San Diego County Supervisors overturn ban on needle exchange program
SAN DIEGO (KUSI) – The county Board of Supervisors Tuesday voted 3-2 in favor of developing a needle exchange program, nullifying a 1997 board decision.
Reversing the county’s 23-year-old ban, the program will create a new strategy focusing on harm reduction to prevent overdoses and the spread of infectious diseases, officials said.
Supervisors directed the chief administrative officer to present a comprehensive plan, known as the County Substance Use Harm Reduction Strategy, within 90 days.
Advocates say needle exchange programs reduce both HIV and Hepatitis C transmission.
Board Chairman Nathan Fletcher said when it comes to changing the policy “the evidence could not be more clear, and the time is now.”
Supervisors Joel Anderson and Jim Desmond were opposed.
Anderson said he wasn’t against Fletcher’s proposal, but wasn’t comfortable “voting and then later learning that all the clinics are going to be located in my district.” He said he wanted to see a plan first, adding, “Is there some middle ground? I hate to vote against this.”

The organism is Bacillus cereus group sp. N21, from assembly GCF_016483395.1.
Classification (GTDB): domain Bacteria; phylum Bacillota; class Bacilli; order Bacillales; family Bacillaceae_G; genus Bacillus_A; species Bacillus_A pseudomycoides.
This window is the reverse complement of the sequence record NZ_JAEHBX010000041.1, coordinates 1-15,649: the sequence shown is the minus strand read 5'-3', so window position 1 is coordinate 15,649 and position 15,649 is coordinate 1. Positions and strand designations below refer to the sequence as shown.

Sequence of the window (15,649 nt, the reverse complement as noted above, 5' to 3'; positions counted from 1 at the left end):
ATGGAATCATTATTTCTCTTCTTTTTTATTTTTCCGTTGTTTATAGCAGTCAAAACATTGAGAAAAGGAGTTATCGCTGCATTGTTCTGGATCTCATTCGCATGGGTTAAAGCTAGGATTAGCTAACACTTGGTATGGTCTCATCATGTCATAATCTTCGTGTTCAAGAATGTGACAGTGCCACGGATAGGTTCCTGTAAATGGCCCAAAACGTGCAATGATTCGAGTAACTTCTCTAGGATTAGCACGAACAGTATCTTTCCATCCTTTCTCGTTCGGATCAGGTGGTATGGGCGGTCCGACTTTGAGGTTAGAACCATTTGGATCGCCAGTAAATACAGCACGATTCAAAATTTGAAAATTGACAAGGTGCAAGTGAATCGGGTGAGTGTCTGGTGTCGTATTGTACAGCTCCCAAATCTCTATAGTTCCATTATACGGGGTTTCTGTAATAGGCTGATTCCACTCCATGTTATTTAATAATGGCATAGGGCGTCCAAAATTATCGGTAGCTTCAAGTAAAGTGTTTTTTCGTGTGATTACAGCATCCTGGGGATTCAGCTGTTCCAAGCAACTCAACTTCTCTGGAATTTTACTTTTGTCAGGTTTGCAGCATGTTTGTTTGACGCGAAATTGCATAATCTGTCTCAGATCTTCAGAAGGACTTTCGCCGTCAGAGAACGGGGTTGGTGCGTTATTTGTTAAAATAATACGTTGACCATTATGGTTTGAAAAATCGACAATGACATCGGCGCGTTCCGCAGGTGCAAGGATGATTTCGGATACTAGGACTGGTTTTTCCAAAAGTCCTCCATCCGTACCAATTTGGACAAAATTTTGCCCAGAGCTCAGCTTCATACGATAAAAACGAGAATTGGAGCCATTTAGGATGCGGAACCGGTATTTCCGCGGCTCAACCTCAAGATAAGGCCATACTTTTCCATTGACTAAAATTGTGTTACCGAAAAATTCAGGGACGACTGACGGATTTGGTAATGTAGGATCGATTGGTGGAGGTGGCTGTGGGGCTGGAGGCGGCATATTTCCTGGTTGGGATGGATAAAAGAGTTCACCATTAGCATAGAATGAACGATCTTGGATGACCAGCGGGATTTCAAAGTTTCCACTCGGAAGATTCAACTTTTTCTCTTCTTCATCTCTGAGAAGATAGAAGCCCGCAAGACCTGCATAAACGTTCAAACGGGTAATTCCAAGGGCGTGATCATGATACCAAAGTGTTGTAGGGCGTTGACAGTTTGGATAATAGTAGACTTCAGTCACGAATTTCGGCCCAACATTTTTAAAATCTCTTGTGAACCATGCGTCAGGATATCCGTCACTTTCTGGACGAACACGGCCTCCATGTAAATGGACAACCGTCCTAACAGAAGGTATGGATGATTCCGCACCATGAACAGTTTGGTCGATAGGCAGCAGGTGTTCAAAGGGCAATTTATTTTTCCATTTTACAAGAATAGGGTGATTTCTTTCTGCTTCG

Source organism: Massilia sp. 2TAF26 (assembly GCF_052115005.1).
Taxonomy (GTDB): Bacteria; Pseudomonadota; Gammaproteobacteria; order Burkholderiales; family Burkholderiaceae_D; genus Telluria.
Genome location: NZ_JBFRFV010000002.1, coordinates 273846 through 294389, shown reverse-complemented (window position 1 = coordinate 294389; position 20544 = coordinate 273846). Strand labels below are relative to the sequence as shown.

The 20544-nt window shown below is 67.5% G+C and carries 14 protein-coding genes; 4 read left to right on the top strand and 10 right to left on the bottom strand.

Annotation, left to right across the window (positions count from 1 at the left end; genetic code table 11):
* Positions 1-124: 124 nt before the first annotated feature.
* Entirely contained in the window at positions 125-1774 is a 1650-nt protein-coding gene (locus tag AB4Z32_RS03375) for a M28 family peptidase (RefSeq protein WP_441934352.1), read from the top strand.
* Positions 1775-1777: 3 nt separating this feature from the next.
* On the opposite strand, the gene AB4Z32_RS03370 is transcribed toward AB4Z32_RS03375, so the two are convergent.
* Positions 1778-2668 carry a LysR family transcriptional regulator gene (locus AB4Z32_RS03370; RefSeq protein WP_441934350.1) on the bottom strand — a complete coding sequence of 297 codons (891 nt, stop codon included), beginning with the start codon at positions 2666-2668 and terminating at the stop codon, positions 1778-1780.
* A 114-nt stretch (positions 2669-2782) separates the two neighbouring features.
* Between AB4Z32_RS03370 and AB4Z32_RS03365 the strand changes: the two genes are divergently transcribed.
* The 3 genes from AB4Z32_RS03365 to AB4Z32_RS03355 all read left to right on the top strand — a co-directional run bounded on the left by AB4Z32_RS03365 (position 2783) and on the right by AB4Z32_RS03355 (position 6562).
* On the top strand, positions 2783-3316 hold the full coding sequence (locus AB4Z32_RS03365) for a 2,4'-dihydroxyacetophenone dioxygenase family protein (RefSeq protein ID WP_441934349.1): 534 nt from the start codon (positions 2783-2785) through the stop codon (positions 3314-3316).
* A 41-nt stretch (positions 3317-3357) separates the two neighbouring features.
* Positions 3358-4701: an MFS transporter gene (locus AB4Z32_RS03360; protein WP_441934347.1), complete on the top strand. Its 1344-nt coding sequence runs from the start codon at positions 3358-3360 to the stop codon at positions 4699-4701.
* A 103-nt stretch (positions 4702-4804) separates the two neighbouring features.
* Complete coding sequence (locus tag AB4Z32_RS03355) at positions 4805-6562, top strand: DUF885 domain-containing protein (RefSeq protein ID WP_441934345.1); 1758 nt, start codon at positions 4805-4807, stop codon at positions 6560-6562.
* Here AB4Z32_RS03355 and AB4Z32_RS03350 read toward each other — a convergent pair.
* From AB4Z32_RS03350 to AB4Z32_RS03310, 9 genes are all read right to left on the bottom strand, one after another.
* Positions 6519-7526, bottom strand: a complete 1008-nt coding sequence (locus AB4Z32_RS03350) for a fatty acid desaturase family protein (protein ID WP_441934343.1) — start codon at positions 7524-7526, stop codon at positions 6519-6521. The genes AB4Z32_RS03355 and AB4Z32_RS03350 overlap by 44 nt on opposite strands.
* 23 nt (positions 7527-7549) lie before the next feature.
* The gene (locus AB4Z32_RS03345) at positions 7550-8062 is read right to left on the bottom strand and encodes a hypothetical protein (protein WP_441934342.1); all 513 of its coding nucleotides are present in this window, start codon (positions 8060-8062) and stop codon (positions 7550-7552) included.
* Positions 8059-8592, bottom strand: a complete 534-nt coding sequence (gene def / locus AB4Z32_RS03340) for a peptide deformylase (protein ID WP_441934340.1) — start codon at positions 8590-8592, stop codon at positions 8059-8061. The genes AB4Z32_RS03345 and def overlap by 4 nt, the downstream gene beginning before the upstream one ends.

Desmond said that giving out needles still has the appearance of promoting drug abuse. “I would like to see an emphasis on prevention,” he added. “I see that needle exchange (would) `promote health among those who are using,’ but I think we’re kind of treating the symptom instead of the cause.”
Before voting, supervisors heard from several advocates for a needle exchange program.
Tara Stamos-Buesig, executive director at Harm Reduction Coalition of San Diego County, called harm reduction the off-ramp from drug abuse.
She added that those in the program don’t feel stigmatized, and many are sent into treatment. “I wouldn’t be here today if it wasn’t for a syringe service program,” Stamos-Buesig said. “If not us, then who? If not now, when?”
In March 2020, Fletcher proposed that the county lift its ban on needle exchange programs and develop a strategy to reduce harm for syringe users.
The board instead voted 3-2, with both Desmond and former Supervisor Dianne Jacob opposed, to form a subcommittee to work on the proposal and return it in a few months. The subcommittee’s work was delayed by the coronavirus pandemic.